Yet the restoration would be slow. It would involve many government permits and stakeholder meetings, not to mention the cycles of provincial, federal and municipal sign-off. And as the project partners all understand, when humans attempt to revise nature, nature often resists, reconfiguring these efforts in unexpected ways.
After the Streamkeepers video was captured in 2011, engineers added baffles to the culvert: little ledges designed to interrupt and slow the current and allow spawning coho to amble and lever themselves upstream. But, in 2017 the project leaders discovered these weren’t enough to facilitate spawning.
“The fish couldn’t access the culvert,” says Barry Chilibeck, principal engineer at Northwest Hydraulic Consultants (NHC), the company contracted by UBC to carry out the engineering portion of the project in partnership with Ken Ashley, director of the Rivers Institute at BCIT. “The drop was too great, with the pool water too low.”
A healthy stream runs in a classic pool/riffle sequence, but Unnamed Creek had few riffles or pools. “This was impacted habitat,” Chilibeck says, “so we connected the creek to the ocean, restructuring the channel to make it more natural and complex.” NHC strategically arranged rocks to create riffles — adding oxygen as water bumbles over them — and log sills to fashion sandy pools in which salmon could spawn and hide from predators. Yet the area was still scribbled with English Ivy: an invasive species that shoulders out indigenous plants, many of which provide habitat for salmon and other animal and plant species.
Then, in September, 2017, the project leaders found something unexpected. As an archaeological impact assessment was being conducted to ensure that the reestablishment of Salish Creek wouldn’t disrupt the cultural heritage of the Musqueam, the digging unearthed what looked like human bones. The RCMP were immediately called.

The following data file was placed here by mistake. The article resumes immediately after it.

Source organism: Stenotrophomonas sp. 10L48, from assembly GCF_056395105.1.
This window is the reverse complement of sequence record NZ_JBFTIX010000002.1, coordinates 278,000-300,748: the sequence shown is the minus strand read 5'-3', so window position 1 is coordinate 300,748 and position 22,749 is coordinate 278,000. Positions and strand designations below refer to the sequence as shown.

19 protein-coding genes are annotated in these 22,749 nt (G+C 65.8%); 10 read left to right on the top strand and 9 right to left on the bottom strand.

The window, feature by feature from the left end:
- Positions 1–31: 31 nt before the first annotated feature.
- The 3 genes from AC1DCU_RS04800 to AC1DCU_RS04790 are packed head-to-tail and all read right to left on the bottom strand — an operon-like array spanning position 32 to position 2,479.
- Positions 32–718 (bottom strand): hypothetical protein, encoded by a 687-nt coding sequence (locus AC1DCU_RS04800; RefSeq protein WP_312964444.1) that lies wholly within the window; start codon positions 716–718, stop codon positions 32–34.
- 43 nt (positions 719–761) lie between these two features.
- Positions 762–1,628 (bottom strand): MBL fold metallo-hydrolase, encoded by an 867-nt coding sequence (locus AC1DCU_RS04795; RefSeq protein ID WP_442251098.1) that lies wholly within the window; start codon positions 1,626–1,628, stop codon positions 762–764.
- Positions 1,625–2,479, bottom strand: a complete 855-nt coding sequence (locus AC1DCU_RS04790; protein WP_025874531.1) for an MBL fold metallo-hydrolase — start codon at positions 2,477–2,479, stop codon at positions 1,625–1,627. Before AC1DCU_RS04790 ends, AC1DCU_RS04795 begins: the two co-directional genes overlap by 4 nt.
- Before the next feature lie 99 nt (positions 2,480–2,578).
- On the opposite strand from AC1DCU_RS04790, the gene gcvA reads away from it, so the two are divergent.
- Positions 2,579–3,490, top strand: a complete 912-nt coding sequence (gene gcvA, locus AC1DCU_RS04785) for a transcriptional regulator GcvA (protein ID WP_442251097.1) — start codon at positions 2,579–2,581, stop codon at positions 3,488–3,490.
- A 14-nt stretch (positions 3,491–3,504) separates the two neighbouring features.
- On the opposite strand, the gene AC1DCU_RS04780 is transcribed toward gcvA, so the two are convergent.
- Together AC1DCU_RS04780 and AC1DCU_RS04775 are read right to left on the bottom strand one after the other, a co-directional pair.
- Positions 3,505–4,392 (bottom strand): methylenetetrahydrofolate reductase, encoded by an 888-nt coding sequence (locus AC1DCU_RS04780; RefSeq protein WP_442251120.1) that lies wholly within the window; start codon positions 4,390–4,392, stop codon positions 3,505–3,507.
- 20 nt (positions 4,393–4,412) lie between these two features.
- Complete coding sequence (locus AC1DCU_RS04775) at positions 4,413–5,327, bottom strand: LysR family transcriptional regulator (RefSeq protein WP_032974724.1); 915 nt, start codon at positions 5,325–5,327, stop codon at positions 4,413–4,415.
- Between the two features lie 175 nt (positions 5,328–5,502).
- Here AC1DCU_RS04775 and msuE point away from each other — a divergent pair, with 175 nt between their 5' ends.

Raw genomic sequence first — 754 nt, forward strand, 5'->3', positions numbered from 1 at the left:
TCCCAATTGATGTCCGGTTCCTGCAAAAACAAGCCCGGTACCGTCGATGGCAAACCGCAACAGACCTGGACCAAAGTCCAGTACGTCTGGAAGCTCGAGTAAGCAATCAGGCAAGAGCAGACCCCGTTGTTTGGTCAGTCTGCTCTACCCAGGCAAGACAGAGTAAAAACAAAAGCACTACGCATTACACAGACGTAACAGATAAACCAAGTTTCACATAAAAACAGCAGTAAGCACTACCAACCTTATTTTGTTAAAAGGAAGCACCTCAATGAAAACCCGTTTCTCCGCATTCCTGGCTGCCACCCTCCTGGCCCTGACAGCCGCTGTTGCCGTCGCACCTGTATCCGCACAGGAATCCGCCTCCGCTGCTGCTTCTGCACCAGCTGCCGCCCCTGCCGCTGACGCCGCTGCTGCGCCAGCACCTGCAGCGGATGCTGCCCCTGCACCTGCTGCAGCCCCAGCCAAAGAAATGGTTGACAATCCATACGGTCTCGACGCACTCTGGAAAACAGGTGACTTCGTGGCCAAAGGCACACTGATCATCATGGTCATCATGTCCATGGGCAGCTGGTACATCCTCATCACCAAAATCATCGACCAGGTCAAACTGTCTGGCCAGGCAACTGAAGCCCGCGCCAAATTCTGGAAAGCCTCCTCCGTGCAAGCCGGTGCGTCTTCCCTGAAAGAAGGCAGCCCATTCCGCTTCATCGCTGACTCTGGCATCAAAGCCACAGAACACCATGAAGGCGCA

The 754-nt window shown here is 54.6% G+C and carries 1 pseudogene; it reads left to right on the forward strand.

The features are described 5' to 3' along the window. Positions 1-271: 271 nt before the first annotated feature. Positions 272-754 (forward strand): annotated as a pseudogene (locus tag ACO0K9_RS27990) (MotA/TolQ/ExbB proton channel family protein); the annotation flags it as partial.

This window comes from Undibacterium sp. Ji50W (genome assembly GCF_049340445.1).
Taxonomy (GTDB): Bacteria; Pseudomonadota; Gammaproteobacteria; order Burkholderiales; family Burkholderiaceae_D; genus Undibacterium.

“The bones were human and archaeological in origin,” as Greg Morrissey, the project manager of Kleanza Consulting, wrote in an email thread to other project members. “These remains will be handled, stored and reburied following protocols by the Musqueam.”
Another complication arose that spring, when a flood flashed the drainage; immediately the team grew concerned about displaced sills and rocks. The spring flood, DFO quickly ascertained, had fortunately spared their riffles and pools. Once again, the project was on, though it was four years along now, in part because the timing of this multi-partnered, collective effort had to follow the increasingly unexpected rhythms of the seasons.
“I admit I tried to talk Colin into moving to other projects,” says Don Mavinic, the UBC civil engineering professor who acted as principal investigator of the restoration. “But he had perseverance. He said, ‘I would rather have it happen here, because this is where my son went to school.’”
One summer day last year, Mavinic checked on the restoration site. As bulldozers groaned around the forest, replanting shrubs and trees, a Musqueam elder and Metro Vancouver employee chatted creekside. Not long after Mavinic introduced himself, a family of otters glided up the creek.
As Don recalls, “The elder said, ‘Our friends have come to welcome us.’ And I thought, ‘Wow, this is incredible. An out-of-body experience.’”
Since then, DFO has detected the occasional scurrying of salmon fry in the creek. While the fish, Robyn says, may not have originated from a “spawner,” it’s too early to determine whether salmon are actually returning to Salish; only time can reestablish the population. “Improvements to the creek,” Robyn adds, “have made it a more functional ecosystem. We are seeing contributions to other species as a result of the habitat restoration.”
On a recent visit to Salish Creek, Mavinic (now retired) noticed a school of cutthroat trout winnowing across the creek mouth. Unlike salmon, trout are plentiful here. “And I didn’t have my fly rod,” he joked.
Three small salmon also appeared, inscribed with the tell-tale markings of a coho. “I would recognize their spots anywhere,” he says. The fish were meandering upstream past boulders and logs and “to this day I don’t know if they spawned or not. I’ll never know because I had to return to class.”
View more photos from the Salish Creek Project recognition event.